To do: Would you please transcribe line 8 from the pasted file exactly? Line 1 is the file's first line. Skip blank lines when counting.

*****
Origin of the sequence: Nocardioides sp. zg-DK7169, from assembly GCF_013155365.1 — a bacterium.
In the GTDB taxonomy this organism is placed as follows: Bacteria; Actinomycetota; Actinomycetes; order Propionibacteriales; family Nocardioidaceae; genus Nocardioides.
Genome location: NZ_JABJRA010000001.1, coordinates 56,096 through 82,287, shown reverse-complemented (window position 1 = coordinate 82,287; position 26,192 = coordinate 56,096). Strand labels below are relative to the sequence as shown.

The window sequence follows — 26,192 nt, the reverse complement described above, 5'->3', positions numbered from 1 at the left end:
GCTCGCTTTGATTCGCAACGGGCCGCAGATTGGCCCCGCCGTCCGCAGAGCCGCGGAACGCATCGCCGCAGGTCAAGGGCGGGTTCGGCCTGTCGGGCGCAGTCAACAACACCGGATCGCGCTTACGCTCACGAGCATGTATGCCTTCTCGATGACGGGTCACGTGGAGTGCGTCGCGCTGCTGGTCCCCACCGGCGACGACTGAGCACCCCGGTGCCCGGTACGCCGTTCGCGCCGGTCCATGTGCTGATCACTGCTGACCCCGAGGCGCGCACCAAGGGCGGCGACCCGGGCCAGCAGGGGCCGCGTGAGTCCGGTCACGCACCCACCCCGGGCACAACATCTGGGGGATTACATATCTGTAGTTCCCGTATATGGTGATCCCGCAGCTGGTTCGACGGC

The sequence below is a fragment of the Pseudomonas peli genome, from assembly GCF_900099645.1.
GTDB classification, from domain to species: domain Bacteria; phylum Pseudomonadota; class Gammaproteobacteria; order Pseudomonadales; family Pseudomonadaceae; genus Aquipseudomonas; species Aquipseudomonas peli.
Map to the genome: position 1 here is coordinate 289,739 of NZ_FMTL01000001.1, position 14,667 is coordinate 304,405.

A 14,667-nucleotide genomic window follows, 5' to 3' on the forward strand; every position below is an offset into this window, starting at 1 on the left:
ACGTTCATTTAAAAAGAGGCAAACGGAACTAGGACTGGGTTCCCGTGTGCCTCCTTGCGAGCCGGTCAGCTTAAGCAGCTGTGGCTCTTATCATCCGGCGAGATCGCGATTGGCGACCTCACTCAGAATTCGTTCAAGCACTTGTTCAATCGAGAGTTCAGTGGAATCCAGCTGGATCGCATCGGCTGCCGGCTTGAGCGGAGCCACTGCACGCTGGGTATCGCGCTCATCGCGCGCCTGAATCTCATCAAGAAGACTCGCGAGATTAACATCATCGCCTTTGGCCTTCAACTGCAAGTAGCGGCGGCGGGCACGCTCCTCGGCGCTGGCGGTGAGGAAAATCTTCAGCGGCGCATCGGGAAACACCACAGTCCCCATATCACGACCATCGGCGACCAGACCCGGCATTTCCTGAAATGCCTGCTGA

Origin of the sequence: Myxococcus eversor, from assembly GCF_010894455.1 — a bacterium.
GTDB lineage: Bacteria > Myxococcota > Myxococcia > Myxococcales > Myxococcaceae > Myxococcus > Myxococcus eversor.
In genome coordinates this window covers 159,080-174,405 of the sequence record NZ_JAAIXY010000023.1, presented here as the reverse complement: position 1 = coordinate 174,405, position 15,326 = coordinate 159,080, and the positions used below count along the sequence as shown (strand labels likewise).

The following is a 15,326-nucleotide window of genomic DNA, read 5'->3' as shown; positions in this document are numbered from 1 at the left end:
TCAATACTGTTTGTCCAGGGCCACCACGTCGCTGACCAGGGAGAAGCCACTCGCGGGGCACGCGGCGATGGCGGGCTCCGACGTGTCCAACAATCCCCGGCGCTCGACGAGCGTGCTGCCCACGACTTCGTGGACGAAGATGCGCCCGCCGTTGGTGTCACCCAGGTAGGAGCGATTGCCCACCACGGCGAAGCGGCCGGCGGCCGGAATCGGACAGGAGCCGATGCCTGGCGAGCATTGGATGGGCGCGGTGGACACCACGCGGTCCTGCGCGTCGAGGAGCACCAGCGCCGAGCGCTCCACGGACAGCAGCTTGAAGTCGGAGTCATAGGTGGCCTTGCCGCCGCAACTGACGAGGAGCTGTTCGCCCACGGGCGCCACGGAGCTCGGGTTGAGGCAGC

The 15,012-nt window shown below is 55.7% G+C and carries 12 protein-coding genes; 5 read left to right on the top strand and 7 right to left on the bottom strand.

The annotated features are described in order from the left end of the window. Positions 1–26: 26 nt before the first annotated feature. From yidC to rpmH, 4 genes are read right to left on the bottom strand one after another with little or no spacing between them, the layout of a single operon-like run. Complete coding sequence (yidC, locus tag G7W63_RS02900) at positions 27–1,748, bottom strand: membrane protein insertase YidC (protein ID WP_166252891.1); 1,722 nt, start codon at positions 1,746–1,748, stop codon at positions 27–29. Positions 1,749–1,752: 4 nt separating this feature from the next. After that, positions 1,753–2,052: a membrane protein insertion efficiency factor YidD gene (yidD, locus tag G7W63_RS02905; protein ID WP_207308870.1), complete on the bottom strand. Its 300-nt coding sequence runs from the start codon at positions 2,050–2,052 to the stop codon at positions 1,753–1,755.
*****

Map to the genome: position 1 here is coordinate 289,739 of NZ_FMTL01000001.1, position 14,667 is coordinate 304,405.